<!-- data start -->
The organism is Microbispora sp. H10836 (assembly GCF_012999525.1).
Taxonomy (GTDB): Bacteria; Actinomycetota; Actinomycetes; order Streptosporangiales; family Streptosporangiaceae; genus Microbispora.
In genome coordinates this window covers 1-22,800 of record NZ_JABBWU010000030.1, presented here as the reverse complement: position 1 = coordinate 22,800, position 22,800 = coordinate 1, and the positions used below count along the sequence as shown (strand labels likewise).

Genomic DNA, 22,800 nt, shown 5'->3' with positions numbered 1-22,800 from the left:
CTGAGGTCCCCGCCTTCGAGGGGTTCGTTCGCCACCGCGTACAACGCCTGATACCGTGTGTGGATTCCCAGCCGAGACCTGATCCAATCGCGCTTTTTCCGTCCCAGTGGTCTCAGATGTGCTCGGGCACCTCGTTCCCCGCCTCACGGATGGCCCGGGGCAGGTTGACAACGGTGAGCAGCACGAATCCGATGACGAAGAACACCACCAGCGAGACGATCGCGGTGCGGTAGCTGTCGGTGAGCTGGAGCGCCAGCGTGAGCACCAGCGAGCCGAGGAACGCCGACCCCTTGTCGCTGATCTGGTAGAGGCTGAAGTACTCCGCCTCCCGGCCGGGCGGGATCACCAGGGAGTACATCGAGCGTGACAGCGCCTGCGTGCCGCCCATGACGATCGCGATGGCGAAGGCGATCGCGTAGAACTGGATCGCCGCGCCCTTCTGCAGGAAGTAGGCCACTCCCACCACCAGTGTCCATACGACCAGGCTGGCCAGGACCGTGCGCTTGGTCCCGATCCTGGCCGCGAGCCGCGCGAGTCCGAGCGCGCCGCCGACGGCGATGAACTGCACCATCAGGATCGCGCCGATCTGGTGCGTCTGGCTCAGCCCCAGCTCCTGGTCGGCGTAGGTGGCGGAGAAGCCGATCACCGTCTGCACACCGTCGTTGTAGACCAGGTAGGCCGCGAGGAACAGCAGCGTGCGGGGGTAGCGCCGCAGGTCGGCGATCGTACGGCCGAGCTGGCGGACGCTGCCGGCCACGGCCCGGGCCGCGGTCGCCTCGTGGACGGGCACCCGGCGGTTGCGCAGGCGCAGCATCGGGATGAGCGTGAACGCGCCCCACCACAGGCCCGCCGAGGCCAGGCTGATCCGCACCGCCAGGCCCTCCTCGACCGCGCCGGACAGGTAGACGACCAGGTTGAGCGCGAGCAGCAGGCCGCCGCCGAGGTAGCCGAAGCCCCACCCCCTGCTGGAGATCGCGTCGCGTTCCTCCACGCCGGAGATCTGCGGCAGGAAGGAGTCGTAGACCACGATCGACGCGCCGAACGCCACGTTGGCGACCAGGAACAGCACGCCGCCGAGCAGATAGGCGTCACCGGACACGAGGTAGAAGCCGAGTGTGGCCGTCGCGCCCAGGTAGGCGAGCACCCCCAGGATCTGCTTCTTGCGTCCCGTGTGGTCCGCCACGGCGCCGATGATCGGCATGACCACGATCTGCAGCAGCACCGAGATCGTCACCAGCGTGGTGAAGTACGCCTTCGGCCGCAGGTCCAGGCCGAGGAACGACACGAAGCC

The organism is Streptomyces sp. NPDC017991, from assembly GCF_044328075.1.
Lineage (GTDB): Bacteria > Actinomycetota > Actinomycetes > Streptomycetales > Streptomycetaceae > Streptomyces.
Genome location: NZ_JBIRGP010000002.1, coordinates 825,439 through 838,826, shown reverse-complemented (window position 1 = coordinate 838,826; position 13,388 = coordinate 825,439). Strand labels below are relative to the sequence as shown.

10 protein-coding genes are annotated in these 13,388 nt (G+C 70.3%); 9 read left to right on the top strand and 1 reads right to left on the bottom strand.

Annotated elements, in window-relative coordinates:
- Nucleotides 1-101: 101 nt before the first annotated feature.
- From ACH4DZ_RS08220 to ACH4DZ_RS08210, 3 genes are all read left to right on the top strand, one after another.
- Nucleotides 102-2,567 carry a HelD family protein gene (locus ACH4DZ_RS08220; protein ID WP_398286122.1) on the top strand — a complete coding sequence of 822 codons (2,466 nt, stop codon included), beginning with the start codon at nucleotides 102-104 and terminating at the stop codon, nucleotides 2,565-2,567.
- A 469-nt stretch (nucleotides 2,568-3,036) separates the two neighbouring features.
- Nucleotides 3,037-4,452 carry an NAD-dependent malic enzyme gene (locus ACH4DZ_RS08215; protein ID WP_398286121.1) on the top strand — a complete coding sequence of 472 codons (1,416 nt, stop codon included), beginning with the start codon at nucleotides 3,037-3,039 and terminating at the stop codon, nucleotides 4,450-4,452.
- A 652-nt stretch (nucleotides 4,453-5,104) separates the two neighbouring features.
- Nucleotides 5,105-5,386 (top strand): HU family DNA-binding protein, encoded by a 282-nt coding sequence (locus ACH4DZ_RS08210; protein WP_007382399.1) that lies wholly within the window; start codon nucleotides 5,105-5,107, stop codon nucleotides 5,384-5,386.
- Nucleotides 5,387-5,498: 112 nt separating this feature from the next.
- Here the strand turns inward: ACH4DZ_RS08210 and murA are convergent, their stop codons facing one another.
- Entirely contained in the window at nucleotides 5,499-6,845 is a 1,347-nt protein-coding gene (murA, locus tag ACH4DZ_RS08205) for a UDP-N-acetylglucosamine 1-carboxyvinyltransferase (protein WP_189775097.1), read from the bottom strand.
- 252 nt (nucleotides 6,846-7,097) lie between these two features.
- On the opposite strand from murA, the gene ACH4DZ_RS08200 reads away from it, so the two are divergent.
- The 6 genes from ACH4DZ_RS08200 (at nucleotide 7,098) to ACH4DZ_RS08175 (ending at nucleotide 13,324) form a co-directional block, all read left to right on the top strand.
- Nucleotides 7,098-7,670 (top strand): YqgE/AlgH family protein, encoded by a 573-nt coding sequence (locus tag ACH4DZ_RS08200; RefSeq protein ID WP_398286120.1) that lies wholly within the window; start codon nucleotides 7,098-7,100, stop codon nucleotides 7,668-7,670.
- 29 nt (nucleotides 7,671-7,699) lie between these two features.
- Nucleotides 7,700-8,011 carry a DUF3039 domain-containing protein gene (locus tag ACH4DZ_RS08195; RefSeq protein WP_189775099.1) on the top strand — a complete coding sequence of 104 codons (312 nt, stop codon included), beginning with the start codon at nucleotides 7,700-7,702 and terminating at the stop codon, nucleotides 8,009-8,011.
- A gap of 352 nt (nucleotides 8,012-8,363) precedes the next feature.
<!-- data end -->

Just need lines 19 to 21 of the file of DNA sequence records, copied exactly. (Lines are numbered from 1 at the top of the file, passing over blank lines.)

- Here the strand turns inward: ACH4DZ_RS08210 and murA are convergent, their stop codons facing one another.
- Entirely contained in the window at nucleotides 5,499-6,845 is a 1,347-nt protein-coding gene (murA, locus tag ACH4DZ_RS08205) for a UDP-N-acetylglucosamine 1-carboxyvinyltransferase (protein WP_189775097.1), read from the bottom strand.
- 252 nt (nucleotides 6,846-7,097) lie between these two features.